Based on economic studies, economic development agencies believe that tax credits and incentives ultimately provide a return on investment to the community. Michael Roberts offers an overview at https://www.thebalance.com/why-do-cities-offer-tax-incentives-to-businesses-1669514
Not all incentives require negotiation. Programs set up by State law are often an application process that a company can do on its own. However, strict attention must be applied to all required steps and those steps may or may not be intuitive. It is always best to talk with a professional before finalizing any applications. Once a contract is accepted, terms may be difficult to change.
The most important aspect of jobs incentives to remember is that States only provide incentives on net new jobs. This means that only jobs added in excess of the number of jobs existing in the State on the contract date (commonly referred to as “base jobs”) will be eligible for benefits. So, if a company has 100 jobs on the contract date of 1/1/2018, adds 20 new jobs in 2018 but loses 21 jobs due to employees leaving for one reason or another, the company will have zero net new jobs in 2018. In fact, the company has to make up 1 job to keep the State whole before any incentive benefit is earned.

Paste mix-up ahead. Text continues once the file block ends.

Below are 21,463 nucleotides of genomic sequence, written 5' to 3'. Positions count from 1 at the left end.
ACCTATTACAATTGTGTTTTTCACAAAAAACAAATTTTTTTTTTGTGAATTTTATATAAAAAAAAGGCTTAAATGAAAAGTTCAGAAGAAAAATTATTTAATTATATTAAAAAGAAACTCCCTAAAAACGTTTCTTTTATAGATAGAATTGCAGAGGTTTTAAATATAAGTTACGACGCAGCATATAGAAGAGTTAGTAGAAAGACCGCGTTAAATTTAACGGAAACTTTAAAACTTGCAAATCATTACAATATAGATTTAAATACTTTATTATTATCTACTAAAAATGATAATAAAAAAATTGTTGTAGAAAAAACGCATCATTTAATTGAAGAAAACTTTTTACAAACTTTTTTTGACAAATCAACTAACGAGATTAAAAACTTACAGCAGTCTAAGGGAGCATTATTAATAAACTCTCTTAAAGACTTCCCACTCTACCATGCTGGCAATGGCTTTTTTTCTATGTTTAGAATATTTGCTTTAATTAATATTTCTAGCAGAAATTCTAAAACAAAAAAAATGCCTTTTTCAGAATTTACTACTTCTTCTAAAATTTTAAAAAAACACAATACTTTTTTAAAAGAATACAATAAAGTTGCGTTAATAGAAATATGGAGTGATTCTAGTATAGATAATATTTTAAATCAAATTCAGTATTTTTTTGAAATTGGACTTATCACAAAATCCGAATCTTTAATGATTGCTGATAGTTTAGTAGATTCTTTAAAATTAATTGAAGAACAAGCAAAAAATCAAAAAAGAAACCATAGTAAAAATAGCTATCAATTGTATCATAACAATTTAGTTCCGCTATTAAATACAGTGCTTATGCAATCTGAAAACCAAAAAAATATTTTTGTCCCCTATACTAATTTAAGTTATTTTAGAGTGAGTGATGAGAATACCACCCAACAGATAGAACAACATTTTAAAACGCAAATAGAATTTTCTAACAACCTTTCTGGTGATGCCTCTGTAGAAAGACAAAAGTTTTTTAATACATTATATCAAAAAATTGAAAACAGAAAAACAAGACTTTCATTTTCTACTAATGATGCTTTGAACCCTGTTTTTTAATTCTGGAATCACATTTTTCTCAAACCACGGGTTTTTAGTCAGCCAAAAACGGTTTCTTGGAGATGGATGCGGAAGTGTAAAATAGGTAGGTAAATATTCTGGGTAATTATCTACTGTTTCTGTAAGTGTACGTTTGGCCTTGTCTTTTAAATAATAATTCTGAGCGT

The second most important issue is that most applications must be approved by the State (or issuing agency) prior to actual hiring. Any hires added before contract approval will be added to the base job count. Only jobs added after the contract (or approval) date will qualify as net new jobs and be eligible for benefit.
Keeping the State whole and maximizing benefits requires a sophisticated process to prove that base jobs remain filled before any incentive benefits are calculated. IncentiLock has fully-automated this process. Results are immediately available upon upload of data. IncentiLock also tracks project progress from inception through completion. We make everything after contract approval easy and transparent. Explore what we do and give us a try.